Robotics Expert: Self-Driving Cars ‘Absolutely Not’ Ready For Deployment

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Urmson explained that Google is working closely with Foxx's team and the National Highway Traffic Safety Administration about regulation of these vehicles.

On Friday, the NHTSA said in a report that there are significant legal hurdles to allowing fully autonomous vehicles without steering wheels, according to Reuters. "We are deploying these technologies across more of our portfolio and are also bringing additional safety-enhancing technologies like forward-collision warning to vehicles at all price points, including low-priced models such as the Chevrolet Spark".

Google and other supporters of autonomous vehicles say that, despite some hiccups, driverless technology has the ability to reduce the number of accidents on the road because it removes human error, one of the top causes of crashes. Having identified a school bus, which could of course be stopping to let children off, the self-driving vehicle could then slow down and even have its sensors target critical areas such as the rear of the bus in case a child suddenly appeared.

One of the things Google hopes to influence is the safety laws that govern cars on the road. He said that without unified rules, the vehicles won't be able to travel between states, creating a challenge in delivering the technology in the country.

Joseph Okpaku, vice president of government relations for the ridesharing group Lyft, echoed those comments, saying consistent rules would be important for the planned deployment of self-driving cars by Lyft and GM.

For GM, fresh off of a $500 million investment in Lyft and the $1 billion acquisition of self-driving auto startup Cruise Automation, those efforts could merge sooner than later. This would ensure that the process of ushering in self-driving cars will be much simpler and quicker.

Cummings said it's not yet clear that self-driving cars can safely operate in all situations.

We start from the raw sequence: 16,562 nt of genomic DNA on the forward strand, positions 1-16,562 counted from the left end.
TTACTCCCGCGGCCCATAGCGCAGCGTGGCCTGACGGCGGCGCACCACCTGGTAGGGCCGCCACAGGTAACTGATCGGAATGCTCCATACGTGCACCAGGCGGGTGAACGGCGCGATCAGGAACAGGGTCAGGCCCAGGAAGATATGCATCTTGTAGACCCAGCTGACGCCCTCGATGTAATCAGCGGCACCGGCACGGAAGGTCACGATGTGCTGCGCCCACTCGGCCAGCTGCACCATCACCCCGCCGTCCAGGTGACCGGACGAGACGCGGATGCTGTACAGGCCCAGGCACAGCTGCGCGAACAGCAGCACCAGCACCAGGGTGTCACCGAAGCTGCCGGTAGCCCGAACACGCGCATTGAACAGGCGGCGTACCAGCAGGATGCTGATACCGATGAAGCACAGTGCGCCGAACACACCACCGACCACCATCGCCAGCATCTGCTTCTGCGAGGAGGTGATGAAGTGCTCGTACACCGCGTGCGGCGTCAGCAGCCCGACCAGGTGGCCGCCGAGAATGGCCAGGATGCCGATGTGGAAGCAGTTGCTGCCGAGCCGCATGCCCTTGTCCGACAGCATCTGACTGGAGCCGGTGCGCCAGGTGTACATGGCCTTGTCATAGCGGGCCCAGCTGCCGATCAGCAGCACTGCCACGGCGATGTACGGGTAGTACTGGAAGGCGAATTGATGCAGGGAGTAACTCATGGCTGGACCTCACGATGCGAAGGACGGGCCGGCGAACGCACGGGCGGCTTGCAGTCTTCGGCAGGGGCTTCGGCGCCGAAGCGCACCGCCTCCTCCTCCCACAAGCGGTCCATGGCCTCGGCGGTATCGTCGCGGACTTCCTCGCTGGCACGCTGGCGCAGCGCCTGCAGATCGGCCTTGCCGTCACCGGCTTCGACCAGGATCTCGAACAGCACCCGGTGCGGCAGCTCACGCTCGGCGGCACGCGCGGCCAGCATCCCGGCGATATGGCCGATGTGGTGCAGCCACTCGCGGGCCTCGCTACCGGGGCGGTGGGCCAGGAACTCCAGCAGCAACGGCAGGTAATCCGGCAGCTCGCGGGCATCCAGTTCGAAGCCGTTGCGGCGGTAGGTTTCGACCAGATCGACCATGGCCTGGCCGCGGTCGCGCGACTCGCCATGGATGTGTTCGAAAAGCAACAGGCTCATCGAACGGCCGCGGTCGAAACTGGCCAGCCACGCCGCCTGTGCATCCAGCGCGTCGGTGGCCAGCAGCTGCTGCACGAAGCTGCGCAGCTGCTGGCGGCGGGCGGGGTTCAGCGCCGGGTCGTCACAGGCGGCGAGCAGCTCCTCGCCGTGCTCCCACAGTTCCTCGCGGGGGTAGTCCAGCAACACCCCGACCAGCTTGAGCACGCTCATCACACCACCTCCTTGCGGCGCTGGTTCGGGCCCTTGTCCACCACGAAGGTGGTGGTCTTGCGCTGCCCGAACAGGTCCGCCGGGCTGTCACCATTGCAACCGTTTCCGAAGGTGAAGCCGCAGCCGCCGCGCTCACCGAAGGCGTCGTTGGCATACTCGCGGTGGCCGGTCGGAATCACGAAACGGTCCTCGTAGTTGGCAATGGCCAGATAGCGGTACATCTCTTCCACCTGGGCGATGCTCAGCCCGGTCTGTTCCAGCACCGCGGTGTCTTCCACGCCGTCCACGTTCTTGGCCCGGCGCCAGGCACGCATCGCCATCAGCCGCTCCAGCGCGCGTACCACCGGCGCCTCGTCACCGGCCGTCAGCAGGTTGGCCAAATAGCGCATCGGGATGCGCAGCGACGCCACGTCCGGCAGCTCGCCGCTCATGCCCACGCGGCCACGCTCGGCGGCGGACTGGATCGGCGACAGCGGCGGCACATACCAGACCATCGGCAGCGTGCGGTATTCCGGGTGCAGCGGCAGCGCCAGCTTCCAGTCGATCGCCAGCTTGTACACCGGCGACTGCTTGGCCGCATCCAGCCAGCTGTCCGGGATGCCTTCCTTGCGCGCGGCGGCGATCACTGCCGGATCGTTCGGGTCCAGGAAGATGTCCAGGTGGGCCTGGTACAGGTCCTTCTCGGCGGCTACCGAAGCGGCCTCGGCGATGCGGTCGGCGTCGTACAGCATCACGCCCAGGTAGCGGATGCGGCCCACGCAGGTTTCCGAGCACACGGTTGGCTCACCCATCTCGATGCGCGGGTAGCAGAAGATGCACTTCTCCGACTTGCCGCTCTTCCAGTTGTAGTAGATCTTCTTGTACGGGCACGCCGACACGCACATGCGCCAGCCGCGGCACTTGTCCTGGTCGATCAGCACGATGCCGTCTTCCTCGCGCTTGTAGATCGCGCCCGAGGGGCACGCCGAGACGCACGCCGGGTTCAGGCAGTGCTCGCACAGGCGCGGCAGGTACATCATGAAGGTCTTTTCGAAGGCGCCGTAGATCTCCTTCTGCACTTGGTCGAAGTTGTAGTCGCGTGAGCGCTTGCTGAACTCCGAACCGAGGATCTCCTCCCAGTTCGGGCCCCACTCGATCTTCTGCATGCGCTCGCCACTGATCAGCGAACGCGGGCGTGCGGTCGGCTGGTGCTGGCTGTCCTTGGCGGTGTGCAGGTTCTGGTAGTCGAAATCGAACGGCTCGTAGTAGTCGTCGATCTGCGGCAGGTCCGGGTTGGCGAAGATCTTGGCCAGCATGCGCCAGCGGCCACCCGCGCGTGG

Google: If self-driving cars can pass federal safety tests they should be legal
Google Wants Congress to Help Bring Autonomous Cars to Public Roads

Consumer Watchdog said that Google's own test results demonstrate the need for a driver who can intervene. In developing draft regulations, the DMV held public hearings, and Consumer Watchdog's safety advocates were "mainly the only ones that we've heard from" in opposition to fully autonomous vehicles, Gonzalez said.

"There is no question that someone is going to die using this technology", Cummings said.

Sen. Edward J. Markey (D-Mass.) took a ride in a Tesla with autonomous features Tuesday morning, driving on a bridge over the Potomac River.

"We are on the doorstep of another evolutionary leap in transportation and technology, where concepts that once could only be imagined in science fiction are on the verge of becoming a reality", he said.

"While I enthusiastically support the research, development, and testing of self-­driving cars, as human limitations and the propensity for distraction are real threats on the road", Ms Cummings says in her testimony.

Self-driving cars are "absolutely not" ready for widespread deployment despite a rush to put them to put them on the road, a robotics expert warned Tuesday.

Professor Mary (Missy) Cummings, director of Duke University's Humans and Autonomy Lab and Duke Robotics, testified she wasn't as thrilled about driverless cars as vehicle manufacturers.

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